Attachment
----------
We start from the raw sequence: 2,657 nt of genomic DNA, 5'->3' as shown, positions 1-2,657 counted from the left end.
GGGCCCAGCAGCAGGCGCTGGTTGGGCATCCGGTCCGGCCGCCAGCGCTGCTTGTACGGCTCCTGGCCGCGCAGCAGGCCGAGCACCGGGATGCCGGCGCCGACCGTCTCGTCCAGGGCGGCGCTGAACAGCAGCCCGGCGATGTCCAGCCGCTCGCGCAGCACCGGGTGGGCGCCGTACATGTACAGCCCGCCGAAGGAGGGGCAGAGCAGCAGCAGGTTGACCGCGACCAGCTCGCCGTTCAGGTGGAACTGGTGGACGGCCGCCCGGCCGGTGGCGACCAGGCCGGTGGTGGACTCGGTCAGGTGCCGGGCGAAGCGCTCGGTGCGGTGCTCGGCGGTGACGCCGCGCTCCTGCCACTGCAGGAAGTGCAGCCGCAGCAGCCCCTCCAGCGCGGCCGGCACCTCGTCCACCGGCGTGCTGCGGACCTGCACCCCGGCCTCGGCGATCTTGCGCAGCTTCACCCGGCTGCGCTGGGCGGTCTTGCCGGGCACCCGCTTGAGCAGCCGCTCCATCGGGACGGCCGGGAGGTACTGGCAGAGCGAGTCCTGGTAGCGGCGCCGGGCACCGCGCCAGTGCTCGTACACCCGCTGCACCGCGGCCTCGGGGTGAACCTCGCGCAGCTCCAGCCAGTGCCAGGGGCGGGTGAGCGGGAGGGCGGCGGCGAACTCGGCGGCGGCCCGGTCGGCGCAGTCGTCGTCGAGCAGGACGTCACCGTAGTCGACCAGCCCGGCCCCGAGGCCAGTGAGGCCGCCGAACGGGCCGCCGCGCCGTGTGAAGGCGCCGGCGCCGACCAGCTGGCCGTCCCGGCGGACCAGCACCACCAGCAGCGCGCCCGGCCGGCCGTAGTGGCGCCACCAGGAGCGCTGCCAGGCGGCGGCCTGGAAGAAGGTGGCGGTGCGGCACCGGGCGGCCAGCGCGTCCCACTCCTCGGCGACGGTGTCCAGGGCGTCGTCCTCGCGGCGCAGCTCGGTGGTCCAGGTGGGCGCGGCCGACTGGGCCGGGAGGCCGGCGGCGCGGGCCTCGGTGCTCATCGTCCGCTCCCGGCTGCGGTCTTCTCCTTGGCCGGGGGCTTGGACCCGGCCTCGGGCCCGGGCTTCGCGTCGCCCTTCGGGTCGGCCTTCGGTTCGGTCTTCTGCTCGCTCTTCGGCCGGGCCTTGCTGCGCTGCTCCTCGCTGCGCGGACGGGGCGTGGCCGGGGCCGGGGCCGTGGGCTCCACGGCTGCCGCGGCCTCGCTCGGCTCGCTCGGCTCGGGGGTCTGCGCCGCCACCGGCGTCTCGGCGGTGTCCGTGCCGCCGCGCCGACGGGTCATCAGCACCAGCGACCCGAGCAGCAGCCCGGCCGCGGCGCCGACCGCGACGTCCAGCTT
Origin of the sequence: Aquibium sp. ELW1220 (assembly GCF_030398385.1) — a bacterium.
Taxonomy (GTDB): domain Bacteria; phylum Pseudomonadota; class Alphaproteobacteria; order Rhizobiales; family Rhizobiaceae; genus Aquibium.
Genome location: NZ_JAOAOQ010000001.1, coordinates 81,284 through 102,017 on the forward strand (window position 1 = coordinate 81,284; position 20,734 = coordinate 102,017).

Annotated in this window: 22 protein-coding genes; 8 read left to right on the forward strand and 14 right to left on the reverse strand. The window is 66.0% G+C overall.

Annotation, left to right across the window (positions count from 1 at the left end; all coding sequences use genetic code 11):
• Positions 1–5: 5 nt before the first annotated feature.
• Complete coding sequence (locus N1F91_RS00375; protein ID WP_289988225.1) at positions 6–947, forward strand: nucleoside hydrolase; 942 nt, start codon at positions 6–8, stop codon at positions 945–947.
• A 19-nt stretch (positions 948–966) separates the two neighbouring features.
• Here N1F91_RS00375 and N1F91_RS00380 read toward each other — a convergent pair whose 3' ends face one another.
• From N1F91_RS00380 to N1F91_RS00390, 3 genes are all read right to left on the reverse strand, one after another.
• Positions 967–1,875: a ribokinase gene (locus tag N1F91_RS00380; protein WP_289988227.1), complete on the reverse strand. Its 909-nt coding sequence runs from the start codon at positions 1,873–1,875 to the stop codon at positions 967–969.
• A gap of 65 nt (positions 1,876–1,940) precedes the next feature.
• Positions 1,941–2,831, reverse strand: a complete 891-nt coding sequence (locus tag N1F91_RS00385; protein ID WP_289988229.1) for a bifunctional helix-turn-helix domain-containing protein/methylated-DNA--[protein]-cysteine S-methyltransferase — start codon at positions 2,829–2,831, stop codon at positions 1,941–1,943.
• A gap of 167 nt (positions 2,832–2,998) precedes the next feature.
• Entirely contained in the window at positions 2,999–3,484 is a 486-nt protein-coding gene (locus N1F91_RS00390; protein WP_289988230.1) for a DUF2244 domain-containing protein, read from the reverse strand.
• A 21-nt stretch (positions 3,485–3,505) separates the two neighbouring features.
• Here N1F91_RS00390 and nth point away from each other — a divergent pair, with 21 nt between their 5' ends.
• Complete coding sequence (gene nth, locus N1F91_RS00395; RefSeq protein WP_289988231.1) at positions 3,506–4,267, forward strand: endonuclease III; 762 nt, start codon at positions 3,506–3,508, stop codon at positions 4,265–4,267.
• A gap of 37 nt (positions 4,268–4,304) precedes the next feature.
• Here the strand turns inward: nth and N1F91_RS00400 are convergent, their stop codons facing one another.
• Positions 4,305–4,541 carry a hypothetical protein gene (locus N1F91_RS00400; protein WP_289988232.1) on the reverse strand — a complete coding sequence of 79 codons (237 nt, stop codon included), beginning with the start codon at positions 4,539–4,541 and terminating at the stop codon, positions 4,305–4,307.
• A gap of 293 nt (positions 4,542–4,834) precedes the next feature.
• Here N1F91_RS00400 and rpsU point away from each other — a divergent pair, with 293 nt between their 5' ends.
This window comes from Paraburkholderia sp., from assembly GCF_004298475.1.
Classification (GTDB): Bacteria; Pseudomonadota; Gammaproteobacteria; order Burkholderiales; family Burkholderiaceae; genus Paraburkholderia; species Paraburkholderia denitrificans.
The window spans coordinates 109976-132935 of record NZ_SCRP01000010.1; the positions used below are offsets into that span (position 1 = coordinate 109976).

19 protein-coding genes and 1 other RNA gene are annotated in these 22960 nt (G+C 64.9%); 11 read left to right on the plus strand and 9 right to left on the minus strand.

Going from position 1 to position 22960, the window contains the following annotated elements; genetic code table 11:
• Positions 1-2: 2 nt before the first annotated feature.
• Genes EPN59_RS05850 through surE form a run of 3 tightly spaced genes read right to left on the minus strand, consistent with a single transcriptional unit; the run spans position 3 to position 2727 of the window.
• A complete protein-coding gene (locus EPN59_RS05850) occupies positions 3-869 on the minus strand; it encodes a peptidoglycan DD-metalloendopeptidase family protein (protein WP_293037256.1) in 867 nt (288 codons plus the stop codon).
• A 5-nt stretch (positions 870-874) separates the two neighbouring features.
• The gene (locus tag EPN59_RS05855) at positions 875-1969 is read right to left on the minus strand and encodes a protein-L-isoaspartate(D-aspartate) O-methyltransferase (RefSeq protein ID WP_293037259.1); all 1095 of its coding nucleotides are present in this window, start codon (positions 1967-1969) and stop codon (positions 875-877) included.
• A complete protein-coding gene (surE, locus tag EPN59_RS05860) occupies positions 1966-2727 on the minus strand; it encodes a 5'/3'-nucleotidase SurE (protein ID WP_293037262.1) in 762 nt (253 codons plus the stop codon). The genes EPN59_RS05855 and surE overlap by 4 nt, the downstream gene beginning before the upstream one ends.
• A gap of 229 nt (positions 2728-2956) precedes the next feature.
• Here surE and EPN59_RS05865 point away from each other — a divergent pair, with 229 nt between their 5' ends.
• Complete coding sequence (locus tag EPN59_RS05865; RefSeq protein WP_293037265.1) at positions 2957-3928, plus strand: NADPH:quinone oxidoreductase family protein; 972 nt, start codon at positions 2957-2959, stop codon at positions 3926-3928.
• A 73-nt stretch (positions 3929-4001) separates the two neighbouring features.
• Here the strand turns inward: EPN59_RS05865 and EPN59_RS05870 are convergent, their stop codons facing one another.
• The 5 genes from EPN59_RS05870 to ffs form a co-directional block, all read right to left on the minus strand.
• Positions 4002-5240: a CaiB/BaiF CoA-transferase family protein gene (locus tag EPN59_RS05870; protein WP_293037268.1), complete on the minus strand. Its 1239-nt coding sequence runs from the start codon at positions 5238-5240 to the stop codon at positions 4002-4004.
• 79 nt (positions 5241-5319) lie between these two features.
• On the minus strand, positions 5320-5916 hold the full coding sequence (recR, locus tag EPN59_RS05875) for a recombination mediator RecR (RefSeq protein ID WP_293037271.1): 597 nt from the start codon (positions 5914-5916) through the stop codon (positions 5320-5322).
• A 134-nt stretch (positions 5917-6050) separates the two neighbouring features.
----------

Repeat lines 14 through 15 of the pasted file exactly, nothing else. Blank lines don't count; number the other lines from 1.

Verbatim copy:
• A gap of 65 nt (positions 1,876–1,940) precedes the next feature.
• Positions 1,941–2,831, reverse strand: a complete 891-nt coding sequence (locus tag N1F91_RS00385; protein ID WP_289988229.1) for a bifunctional helix-turn-helix domain-containing protein/methylated-DNA--[protein]-cysteine S-methyltransferase — start codon at positions 2,829–2,831, stop codon at positions 1,941–1,943.